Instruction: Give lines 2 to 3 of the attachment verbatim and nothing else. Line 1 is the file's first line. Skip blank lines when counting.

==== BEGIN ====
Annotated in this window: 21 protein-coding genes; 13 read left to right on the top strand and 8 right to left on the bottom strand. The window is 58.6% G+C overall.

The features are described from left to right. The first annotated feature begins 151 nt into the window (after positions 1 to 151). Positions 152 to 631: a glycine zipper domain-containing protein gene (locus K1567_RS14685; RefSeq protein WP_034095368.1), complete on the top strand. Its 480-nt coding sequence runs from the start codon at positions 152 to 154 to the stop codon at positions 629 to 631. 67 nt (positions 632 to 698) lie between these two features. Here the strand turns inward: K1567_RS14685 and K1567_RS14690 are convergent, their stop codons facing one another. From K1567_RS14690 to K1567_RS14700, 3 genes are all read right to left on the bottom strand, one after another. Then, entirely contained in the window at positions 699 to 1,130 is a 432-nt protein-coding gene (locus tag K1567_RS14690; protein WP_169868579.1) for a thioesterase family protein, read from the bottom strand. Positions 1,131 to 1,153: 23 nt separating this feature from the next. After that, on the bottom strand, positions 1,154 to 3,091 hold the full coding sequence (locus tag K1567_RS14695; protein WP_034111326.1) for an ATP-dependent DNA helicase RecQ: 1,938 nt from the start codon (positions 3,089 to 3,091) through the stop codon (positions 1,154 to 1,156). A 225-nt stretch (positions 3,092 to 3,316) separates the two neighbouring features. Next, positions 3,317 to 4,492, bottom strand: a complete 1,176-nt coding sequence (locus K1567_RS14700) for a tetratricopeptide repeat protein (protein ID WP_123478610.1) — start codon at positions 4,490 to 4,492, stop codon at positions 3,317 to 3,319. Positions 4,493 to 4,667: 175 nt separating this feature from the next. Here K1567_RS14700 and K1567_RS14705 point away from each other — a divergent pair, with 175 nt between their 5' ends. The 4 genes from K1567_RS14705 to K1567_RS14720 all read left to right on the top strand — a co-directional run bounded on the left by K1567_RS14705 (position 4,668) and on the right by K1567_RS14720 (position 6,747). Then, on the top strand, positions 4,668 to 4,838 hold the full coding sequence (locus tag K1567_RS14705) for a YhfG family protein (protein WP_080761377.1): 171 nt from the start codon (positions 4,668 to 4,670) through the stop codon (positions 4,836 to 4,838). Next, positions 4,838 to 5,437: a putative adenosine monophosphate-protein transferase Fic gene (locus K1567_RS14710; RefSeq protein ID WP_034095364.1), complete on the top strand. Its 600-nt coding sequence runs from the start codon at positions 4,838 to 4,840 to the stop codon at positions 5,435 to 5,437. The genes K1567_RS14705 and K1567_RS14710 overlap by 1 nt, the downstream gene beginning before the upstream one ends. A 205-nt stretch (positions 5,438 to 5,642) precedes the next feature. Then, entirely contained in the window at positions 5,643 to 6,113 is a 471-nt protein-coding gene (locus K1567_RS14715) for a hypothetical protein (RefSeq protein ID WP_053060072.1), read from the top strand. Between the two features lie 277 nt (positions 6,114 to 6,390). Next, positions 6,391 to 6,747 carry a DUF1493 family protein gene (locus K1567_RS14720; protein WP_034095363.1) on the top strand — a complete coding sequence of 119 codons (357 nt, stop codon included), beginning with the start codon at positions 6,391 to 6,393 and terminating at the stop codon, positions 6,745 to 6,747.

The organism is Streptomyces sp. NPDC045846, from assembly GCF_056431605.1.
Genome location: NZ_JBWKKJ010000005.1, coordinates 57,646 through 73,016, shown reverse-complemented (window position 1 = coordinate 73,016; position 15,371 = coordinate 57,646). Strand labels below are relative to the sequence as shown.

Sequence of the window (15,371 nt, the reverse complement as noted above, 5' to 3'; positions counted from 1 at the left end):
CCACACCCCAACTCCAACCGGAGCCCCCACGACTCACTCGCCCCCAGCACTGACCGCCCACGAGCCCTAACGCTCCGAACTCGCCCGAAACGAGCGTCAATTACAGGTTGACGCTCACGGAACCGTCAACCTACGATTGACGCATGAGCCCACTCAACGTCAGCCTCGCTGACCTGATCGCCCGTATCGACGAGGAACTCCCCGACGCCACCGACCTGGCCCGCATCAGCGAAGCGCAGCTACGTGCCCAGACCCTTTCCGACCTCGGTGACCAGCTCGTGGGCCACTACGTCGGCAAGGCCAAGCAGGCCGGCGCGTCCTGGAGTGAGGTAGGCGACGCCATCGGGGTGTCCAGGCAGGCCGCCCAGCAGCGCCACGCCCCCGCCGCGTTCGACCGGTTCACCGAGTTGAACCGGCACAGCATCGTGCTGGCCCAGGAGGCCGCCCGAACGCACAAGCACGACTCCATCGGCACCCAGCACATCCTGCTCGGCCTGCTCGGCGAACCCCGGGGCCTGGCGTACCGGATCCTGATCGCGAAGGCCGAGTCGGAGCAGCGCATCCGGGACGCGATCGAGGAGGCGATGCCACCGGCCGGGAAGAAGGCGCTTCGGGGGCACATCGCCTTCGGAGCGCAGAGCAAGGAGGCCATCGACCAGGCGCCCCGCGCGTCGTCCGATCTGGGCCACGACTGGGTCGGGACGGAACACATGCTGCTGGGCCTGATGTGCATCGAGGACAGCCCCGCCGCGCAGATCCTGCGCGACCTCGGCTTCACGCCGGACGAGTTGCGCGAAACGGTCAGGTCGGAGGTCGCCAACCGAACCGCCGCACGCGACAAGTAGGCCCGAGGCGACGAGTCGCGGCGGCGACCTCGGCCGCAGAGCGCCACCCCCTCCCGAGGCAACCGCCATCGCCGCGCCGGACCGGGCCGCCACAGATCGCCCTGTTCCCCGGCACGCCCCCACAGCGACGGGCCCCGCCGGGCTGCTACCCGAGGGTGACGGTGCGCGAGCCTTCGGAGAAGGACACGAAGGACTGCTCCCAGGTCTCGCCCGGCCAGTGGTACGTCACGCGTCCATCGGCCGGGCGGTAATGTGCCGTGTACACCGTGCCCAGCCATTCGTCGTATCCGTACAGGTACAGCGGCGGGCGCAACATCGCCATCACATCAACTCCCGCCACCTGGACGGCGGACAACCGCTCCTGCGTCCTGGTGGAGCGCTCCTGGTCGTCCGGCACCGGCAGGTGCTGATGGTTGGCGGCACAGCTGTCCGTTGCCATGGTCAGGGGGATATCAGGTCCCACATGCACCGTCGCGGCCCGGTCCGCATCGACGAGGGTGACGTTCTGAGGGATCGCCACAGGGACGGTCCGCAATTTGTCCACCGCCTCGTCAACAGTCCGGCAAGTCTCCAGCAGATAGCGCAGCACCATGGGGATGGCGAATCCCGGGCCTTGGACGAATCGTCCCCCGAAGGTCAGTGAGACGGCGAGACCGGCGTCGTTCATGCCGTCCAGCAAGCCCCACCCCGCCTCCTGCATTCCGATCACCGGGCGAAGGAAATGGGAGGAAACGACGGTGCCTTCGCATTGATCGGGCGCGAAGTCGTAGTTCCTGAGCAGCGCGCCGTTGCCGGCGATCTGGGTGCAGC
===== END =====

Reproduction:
The features are described from left to right. The first annotated feature begins 151 nt into the window (after positions 1 to 151). Positions 152 to 631: a glycine zipper domain-containing protein gene (locus K1567_RS14685; RefSeq protein WP_034095368.1), complete on the top strand. Its 480-nt coding sequence runs from the start codon at positions 152 to 154 to the stop codon at positions 629 to 631. 67 nt (positions 632 to 698) lie between these two features. Here the strand turns inward: K1567_RS14685 and K1567_RS14690 are convergent, their stop codons facing one another. From K1567_RS14690 to K1567_RS14700, 3 genes are all read right to left on the bottom strand, one after another. Then, entirely contained in the window at positions 699 to 1,130 is a 432-nt protein-coding gene (locus tag K1567_RS14690; protein WP_169868579.1) for a thioesterase family protein, read from the bottom strand. Positions 1,131 to 1,153: 23 nt separating this feature from the next. After that, on the bottom strand, positions 1,154 to 3,091 hold the full coding sequence (locus tag K1567_RS14695; protein WP_034111326.1) for an ATP-dependent DNA helicase RecQ: 1,938 nt from the start codon (positions 3,089 to 3,091) through the stop codon (positions 1,154 to 1,156). A 225-nt stretch (positions 3,092 to 3,316) separates the two neighbouring features. Next, positions 3,317 to 4,492, bottom strand: a complete 1,176-nt coding sequence (locus K1567_RS14700) for a tetratricopeptide repeat protein (protein ID WP_123478610.1) — start codon at positions 4,490 to 4,492, stop codon at positions 3,317 to 3,319. Positions 4,493 to 4,667: 175 nt separating this feature from the next. Here K1567_RS14700 and K1567_RS14705 point away from each other — a divergent pair, with 175 nt between their 5' ends. The 4 genes from K1567_RS14705 to K1567_RS14720 all read left to right on the top strand — a co-directional run bounded on the left by K1567_RS14705 (position 4,668) and on the right by K1567_RS14720 (position 6,747). Then, on the top strand, positions 4,668 to 4,838 hold the full coding sequence (locus tag K1567_RS14705) for a YhfG family protein (protein WP_080761377.1): 171 nt from the start codon (positions 4,668 to 4,670) through the stop codon (positions 4,836 to 4,838). Next, positions 4,838 to 5,437: a putative adenosine monophosphate-protein transferase Fic gene (locus K1567_RS14710; RefSeq protein ID WP_034095364.1), complete on the top strand. Its 600-nt coding sequence runs from the start codon at positions 4,838 to 4,840 to the stop codon at positions 5,435 to 5,437. The genes K1567_RS14705 and K1567_RS14710 overlap by 1 nt, the downstream gene beginning before the upstream one ends. A 205-nt stretch (positions 5,438 to 5,642) precedes the next feature. Then, entirely contained in the window at positions 5,643 to 6,113 is a 471-nt protein-coding gene (locus K1567_RS14715) for a hypothetical protein (RefSeq protein ID WP_053060072.1), read from the top strand. Between the two features lie 277 nt (positions 6,114 to 6,390). Next, positions 6,391 to 6,747 carry a DUF1493 family protein gene (locus K1567_RS14720; protein WP_034095363.1) on the top strand — a complete coding sequence of 119 codons (357 nt, stop codon included), beginning with the start codon at positions 6,391 to 6,393 and terminating at the stop codon, positions 6,745 to 6,747.

The organism is Streptomyces sp. NPDC045846, from assembly GCF_056431605.1.